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OpenCL In Action: Post-Processing Apps, Accelerated

Benchmark Results: vReveal On The A8-3850 With Discrete Graphics

Now we edge closer to the big question of the day: is AMD’s APU platform capable enough to tackle the same demanding tasks for which we usually recommend FX and Core i5/i7 processors? Let’s warm up by examining how the CPU component of the chip fares when backed by discrete graphics.

In this context, looking at our CPU-only software results should be the most telling. Sure enough, we see the non-accelerated 480p test shows that the FX-8150 enjoys 13% lower CPU utilization compared to the A8, while the 1080p clip lets the FX cruise around at 22% lower utilization. With an almost 70% load on the A8, we’d be reluctant to even attempt this operation while multitasking in the real world.

However, notice that utilization also leaps on the A8 even when GPU acceleration is turned on. Whereas the 1080p load on our FX-8150 and Radeon HD 5870 platform was 10%, it jumps to 38% on an A8-3850 and Radeon HD 5870. This is the most compelling evidence that, even in the world of OpenCL and hardware-based acceleration, it still takes a balanced combination of CPU and GPU to yield the best experience. Offloading a task doesn't mean it's completely alleviated. Clearly, MotionDSP still relies on a capable host processor for part of its workflow.

With only one effect active, our job still renders at full speed in all cases except 1080p in software mode. Despite the significant difference in CPU utilization, the net effect on render performance between our two CPUs is only 6%.

With six effects enabled, we again see the FX offer a slight utilization advantage over the A8 when running in software. But given that all numbers are at least 67%, we’d say the benefits of the FX here are nominal.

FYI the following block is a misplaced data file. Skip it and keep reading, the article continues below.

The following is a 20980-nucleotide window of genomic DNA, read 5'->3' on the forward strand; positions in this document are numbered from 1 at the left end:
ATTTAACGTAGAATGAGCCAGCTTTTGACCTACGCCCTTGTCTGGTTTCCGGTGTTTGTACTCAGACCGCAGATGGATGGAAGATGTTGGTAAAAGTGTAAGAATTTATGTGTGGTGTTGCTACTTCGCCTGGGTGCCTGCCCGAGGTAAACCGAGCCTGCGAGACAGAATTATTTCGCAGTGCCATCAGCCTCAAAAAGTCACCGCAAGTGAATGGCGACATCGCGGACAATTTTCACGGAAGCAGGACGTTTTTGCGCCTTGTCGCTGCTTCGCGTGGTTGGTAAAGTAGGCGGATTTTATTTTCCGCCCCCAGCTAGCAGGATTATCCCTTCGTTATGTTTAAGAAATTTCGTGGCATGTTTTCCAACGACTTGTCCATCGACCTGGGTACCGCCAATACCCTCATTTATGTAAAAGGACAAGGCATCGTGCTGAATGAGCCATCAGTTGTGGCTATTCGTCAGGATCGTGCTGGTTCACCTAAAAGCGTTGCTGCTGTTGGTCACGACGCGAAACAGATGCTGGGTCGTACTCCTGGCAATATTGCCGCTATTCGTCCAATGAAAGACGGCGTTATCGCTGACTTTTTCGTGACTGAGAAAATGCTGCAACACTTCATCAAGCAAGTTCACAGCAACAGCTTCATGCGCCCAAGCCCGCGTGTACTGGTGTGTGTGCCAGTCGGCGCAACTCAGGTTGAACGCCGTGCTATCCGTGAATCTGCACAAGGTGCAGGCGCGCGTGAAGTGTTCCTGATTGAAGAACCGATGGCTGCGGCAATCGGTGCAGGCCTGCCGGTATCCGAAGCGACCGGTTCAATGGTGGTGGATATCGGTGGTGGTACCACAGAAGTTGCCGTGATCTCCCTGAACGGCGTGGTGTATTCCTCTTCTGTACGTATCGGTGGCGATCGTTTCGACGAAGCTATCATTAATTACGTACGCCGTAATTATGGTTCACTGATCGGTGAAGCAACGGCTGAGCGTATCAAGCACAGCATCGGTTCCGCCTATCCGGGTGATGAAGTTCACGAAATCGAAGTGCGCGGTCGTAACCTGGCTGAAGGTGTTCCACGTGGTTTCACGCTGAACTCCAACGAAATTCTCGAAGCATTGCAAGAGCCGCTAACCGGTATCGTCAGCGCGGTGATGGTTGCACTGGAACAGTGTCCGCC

With GPU-assist turned on, all of our utilization percentages plummet. However, the A8 still shows twice as much utilization as the FX, predictably indicating that the tasks handled by each host processor hit AMD's A8 harder than its flagship FX.

Reinforcing the point, we see the A8 take a 25% render speed hit compared to the FX when relying on a Radeon HD 5870 for acceleration. This is interesting because, while the CPU utilization numbers seem unkind to our FX in a CPU comparison, these real-world numbers show that the FX can still yield a significant time savings in high-load scenarios.

No surprises here. The A8 APU incurs 15% to 20% higher utilization than the FX.

More important, while the FX-8150 and Radeon HD 7970 combination demonstrates a 3.5x CPU utilization benefit from enabling graphics acceleration at 1080p, the A8-3850 enjoys a less than 2x benefit. Again, we see the pitfall of putting too-powerful of a graphics card with a processor that can't always keep up. Balance is critical when you want to maximize performance, and it really takes a higher-end CPU to fully exploit what a potent graphics card offers.

The 1080p accelerated test shows our A8 running at 27% utilization with a Radeon HD 5870 plugged in. It jumps to 40% with a Radeon HD 7970 installed. And yet, when we look at render performance, the Radeon HD 7970 has a 24% advantage, managing near-real-time output. What's all of that mean?

It'd appear that the 7970 is doing more work than the 5870, in turn creating a larger workload for the A8. Although you end up seeing higher CPU utilization, the end result is an experience that's closer to ideal. That is to say, close to real-time rendering is possible here where it wasn't on the Radeon HD 5870.